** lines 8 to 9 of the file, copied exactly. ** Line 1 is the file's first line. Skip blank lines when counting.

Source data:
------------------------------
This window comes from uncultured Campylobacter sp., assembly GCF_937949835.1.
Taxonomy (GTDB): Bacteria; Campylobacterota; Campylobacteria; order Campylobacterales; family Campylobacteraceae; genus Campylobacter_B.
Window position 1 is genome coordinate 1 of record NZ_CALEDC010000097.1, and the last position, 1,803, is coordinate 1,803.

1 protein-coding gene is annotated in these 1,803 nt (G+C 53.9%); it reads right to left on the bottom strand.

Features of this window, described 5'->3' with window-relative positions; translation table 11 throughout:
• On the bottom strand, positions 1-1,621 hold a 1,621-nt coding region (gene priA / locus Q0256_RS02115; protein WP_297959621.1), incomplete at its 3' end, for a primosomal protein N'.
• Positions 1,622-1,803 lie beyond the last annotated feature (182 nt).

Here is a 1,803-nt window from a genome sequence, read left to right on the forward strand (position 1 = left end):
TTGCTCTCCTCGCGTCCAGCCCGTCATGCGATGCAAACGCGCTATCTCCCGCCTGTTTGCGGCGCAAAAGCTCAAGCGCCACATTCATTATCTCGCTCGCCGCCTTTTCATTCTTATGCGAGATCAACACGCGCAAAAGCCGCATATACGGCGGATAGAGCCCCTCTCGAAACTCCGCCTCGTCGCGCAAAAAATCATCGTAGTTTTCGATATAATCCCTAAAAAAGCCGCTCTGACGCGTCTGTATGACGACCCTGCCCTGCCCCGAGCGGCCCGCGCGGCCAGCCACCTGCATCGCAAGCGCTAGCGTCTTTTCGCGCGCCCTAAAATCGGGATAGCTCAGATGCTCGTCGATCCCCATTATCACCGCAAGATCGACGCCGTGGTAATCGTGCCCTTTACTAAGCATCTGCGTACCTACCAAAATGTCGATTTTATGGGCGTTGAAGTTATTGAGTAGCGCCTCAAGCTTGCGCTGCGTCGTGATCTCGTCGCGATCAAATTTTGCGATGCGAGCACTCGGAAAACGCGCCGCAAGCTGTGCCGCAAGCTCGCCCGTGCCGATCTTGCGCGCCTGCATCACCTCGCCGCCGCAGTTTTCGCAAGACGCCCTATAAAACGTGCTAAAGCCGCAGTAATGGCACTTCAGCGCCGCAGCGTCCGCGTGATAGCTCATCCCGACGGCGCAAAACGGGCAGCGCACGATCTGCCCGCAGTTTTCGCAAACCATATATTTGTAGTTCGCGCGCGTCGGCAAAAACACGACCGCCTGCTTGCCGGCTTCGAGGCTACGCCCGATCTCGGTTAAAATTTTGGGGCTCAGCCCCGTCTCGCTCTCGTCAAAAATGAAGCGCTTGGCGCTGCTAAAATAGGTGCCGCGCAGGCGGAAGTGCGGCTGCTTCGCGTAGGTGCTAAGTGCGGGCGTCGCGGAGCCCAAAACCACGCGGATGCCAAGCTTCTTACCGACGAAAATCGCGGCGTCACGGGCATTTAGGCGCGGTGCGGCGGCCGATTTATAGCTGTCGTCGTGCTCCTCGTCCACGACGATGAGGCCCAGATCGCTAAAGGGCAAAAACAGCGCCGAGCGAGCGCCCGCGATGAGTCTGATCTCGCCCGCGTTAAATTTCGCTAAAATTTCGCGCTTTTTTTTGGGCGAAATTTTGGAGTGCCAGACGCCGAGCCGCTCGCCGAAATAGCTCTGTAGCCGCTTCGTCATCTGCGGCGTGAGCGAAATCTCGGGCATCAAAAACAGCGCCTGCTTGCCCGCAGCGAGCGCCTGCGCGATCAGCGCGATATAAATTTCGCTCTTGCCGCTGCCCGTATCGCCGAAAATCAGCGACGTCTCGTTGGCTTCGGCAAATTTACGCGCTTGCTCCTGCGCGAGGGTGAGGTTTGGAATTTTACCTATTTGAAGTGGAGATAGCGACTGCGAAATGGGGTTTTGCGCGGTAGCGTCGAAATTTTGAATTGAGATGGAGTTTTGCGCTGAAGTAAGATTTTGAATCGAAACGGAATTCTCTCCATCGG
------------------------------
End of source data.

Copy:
Here is a 1,803-nt window from a genome sequence, read left to right on the forward strand (position 1 = left end):
TTGCTCTCCTCGCGTCCAGCCCGTCATGCGATGCAAACGCGCTATCTCCCGCCTGTTTGCGGCGCAAAAGCTCAAGCGCCACATTCATTATCTCGCTCGCCGCCTTTTCATTCTTATGCGAGATCAACACGCGCAAAAGCCGCATATACGGCGGATAGAGCCCCTCTCGAAACTCCGCCTCGTCGCGCAAAAAATCATCGTAGTTTTCGATATAATCCCTAAAAAAGCCGCTCTGACGCGTCTGTATGACGACCCTGCCCTGCCCCGAGCGGCCCGCGCGGCCAGCCACCTGCATCGCAAGCGCTAGCGTCTTTTCGCGCGCCCTAAAATCGGGATAGCTCAGATGCTCGTCGATCCCCATTATCACCGCAAGATCGACGCCGTGGTAATCGTGCCCTTTACTAAGCATCTGCGTACCTACCAAAATGTCGATTTTATGGGCGTTGAAGTTATTGAGTAGCGCCTCAAGCTTGCGCTGCGTCGTGATCTCGTCGCGATCAAATTTTGCGATGCGAGCACTCGGAAAACGCGCCGCAAGCTGTGCCGCAAGCTCGCCCGTGCCGATCTTGCGCGCCTGCATCACCTCGCCGCCGCAGTTTTCGCAAGACGCCCTATAAAACGTGCTAAAGCCGCAGTAATGGCACTTCAGCGCCGCAGCGTCCGCGTGATAGCTCATCCCGACGGCGCAAAACGGGCAGCGCACGATCTGCCCGCAGTTTTCGCAAACCATATATTTGTAGTTCGCGCGCGTCGGCAAAAACACGACCGCCTGCTTGCCGGCTTCGAGGCTACGCCCGATCTCGGTTAAAATTTTGGGGCTCAGCCCCGTCTCGCTCTCGTCAAAAATGAAGCGCTTGGCGCTGCTAAAATAGGTGCCGCGCAGGCGGAAGTGCGGCTGCTTCGCGTAGGTGCTAAGTGCGGGCGTCGCGGAGCCCAAAACCACGCGGATGCCAAGCTTCTTACCGACGAAAATCGCGGCGTCACGGGCATTTAGGCGCGGTGCGGCGGCCGATTTATAGCTGTCGTCGTGCTCCTCGTCCACGACGATGAGGCCCAGATCGCTAAAGGGCAAAAACAGCGCCGAGCGAGCGCCCGCGATGAGTCTGATCTCGCCCGCGTTAAATTTCGCTAAAATTTCGCGCTTTTTTTTGGGCGAAATTTTGGAGTGCCAGACGCCGAGCCGCTCGCCGAAATAGCTCTGTAGCCGCTTCGTCATCTGCGGCGTGAGCGAAATCTCGGGCATCAAAAACAGCGCCTGCTTGCCCGCAGCGAGCGCCTGCGCGATCAGCGCGATATAAATTTCGCTCTTGCCGCTGCCCGTATCGCCGAAAATCAGCGACGTCTCGTTGGCTTCGGCAAATTTACGCGCTTGCTCCTGCGCGAGGGTGAGGTTTGGAATTTTACCTATTTGAAGTGGAGATAGCGACTGCGAAATGGGGTTTTGCGCGGTAGCGTCGAAATTTTGAATTGAGATGGAGTTTTGCGCTGAAGTAAGATTTTGAATCGAAACGGAATTCTCTCCATCGG